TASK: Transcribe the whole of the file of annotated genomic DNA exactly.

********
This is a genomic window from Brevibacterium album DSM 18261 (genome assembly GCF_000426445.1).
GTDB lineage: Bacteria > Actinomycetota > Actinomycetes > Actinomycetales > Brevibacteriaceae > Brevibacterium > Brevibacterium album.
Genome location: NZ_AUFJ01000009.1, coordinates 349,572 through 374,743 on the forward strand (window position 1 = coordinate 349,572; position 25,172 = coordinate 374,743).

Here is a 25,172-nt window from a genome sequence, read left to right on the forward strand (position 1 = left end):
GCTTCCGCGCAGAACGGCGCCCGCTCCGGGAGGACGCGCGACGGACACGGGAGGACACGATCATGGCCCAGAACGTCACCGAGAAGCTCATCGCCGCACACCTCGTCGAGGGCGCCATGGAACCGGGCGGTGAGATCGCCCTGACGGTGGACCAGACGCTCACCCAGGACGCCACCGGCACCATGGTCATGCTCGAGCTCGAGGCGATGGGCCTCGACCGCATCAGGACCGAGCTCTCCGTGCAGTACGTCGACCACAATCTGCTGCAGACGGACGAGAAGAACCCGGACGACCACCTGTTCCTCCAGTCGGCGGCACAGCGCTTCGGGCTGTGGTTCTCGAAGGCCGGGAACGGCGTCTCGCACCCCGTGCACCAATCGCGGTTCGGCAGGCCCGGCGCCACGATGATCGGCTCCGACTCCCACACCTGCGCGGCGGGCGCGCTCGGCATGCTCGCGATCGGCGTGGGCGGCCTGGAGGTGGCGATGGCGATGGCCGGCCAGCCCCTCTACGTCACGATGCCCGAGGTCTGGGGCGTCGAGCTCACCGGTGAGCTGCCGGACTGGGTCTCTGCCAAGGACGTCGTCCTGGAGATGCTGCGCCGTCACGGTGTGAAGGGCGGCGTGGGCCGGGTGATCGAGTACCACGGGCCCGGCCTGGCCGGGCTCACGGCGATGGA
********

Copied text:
This is a genomic window from Brevibacterium album DSM 18261 (genome assembly GCF_000426445.1).
GTDB lineage: Bacteria > Actinomycetota > Actinomycetes > Actinomycetales > Brevibacteriaceae > Brevibacterium > Brevibacterium album.
Genome location: NZ_AUFJ01000009.1, coordinates 349,572 through 374,743 on the forward strand (window position 1 = coordinate 349,572; position 25,172 = coordinate 374,743).

Here is a 25,172-nt window from a genome sequence, read left to right on the forward strand (position 1 = left end):
GCTTCCGCGCAGAACGGCGCCCGCTCCGGGAGGACGCGCGACGGACACGGGAGGACACGATCATGGCCCAGAACGTCACCGAGAAGCTCATCGCCGCACACCTCGTCGAGGGCGCCATGGAACCGGGCGGTGAGATCGCCCTGACGGTGGACCAGACGCTCACCCAGGACGCCACCGGCACCATGGTCATGCTCGAGCTCGAGGCGATGGGCCTCGACCGCATCAGGACCGAGCTCTCCGTGCAGTACGTCGACCACAATCTGCTGCAGACGGACGAGAAGAACCCGGACGACCACCTGTTCCTCCAGTCGGCGGCACAGCGCTTCGGGCTGTGGTTCTCGAAGGCCGGGAACGGCGTCTCGCACCCCGTGCACCAATCGCGGTTCGGCAGGCCCGGCGCCACGATGATCGGCTCCGACTCCCACACCTGCGCGGCGGGCGCGCTCGGCATGCTCGCGATCGGCGTGGGCGGCCTGGAGGTGGCGATGGCGATGGCCGGCCAGCCCCTCTACGTCACGATGCCCGAGGTCTGGGGCGTCGAGCTCACCGGTGAGCTGCCGGACTGGGTCTCTGCCAAGGACGTCGTCCTGGAGATGCTGCGCCGTCACGGTGTGAAGGGCGGCGTGGGCCGGGTGATCGAGTACCACGGGCCCGGCCTGGCCGGGCTCACGGCGATGGA